Mirai DDoS botnets have been responsible for several large Distributed Denial of Service attacks over the last few months, the most prominent of which caused availability issues for some of the internet’s biggest companies when the Dyn DNS service was targeted.
Recently, the MO of Mirai DDoS attacks has changed, as reported by Incapsula. Towards the end of February, a massive application-level DDoS attack was launched against a US college. Typically, Mirai botnets have not targeted the application layer, and, along with other changes in the attack signature, the recent attacks show that Mirai has evolved.
Mirai is not a single botnet and there’s evidence several large botnets use the Mirai malware to infect devices. Mirai is most often found on Internet of Things devices — smart devices that aren’t as smart as they should be where security is concerned.
In the attack against Dyn, the devices were predominantly internet-connected security cameras. Recent attacks include infected devices such as DVRs and routers. Most of the devices in the February attack were Digital Video Recorders from a single manufacturer.
The combination of rapidly evolving DDoS malware and an ample supply of insecure IoT devices means that DDoS attacks are a serious threat to any business that depends on web services and applications. It’s never been easier for criminals to take over vast numbers of devices and turn them against innocent victims.
It’s so easy that DDoS-as-a-Service is a booming business for criminals who make their botnets available to anyone unscrupulous enough to pay to have their “enemies” knocked offline.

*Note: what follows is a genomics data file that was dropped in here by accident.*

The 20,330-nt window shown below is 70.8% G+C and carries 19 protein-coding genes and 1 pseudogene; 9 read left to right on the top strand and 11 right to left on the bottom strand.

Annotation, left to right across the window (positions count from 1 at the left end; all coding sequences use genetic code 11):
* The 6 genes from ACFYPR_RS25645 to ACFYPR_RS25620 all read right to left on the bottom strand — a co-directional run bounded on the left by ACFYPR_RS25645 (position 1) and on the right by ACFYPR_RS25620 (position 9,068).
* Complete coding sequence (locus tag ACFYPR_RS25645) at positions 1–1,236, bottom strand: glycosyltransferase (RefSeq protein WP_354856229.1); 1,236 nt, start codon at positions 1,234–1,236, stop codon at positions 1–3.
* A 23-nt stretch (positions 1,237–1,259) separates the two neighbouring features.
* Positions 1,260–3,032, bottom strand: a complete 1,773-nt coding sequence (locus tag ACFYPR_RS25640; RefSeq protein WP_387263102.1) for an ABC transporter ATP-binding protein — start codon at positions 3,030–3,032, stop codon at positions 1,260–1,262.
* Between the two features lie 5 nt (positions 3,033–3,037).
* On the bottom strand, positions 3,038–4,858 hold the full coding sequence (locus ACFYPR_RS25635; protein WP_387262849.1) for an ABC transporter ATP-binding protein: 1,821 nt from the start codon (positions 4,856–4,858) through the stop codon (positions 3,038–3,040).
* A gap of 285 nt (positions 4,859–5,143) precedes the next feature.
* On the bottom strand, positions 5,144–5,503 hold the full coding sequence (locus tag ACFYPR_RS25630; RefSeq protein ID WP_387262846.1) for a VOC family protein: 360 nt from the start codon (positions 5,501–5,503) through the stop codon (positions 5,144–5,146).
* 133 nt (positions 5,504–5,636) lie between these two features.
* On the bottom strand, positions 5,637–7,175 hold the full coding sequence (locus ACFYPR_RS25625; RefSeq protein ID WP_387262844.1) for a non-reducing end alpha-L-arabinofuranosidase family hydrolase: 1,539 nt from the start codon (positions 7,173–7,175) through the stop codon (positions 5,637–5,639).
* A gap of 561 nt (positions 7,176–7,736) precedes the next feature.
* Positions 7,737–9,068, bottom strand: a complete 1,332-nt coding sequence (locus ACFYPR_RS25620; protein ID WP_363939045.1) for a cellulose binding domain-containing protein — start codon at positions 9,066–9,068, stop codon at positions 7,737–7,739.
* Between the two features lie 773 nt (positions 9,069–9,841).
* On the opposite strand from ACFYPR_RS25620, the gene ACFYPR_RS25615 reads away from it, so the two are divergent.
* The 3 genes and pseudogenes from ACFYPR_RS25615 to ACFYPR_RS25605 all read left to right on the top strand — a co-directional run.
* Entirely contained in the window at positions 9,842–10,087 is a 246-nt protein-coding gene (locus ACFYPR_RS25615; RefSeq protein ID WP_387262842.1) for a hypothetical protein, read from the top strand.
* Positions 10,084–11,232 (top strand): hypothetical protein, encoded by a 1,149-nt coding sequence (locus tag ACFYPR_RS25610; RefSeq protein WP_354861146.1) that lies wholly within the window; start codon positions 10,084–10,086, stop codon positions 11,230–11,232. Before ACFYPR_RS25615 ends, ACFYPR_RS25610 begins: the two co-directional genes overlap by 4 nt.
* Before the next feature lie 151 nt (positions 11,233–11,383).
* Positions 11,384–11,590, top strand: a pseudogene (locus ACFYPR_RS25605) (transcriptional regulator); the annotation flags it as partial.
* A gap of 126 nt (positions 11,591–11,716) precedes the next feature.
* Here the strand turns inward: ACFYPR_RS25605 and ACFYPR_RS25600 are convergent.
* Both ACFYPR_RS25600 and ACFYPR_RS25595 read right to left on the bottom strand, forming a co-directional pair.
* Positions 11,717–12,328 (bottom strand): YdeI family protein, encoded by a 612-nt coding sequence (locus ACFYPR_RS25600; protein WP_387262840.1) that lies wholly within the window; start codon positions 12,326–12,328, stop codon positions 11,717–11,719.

While the criminals who carry out DDoS attacks should take the brunt of the blame, there’s no denying device manufacturers who fail to implement proper security bear some of the responsibility. The effect of flooding the market with insecure devices is predictable. Many are appliances like routers, used for many years with minimal interaction from their owner. Once they’re compromised and infected, the likelihood of a user noticing and doing something about it is small.
Implementing proper security may increase the cost of individual devices by a small amount, but, in comparison to the massive losses businesses targeted by Mirai face, the cost of securing devices at the point of manufacture is a drop in the bucket. It’s irresponsible of device manufacturers to make the online economy pay for their unwillingness to invest in even the most rudimentary security best practices.
For the foreseeable future, organizations will be forced to protect themselves from the ever-present threat of Mirai-based Distributed Denial of Service attacks. Steadfast’s managed security services include a comprehensive managed DDoS mitigation solution capable of protecting infrastructure hosting clients from the massive volumes of data generated by a DDoS attack.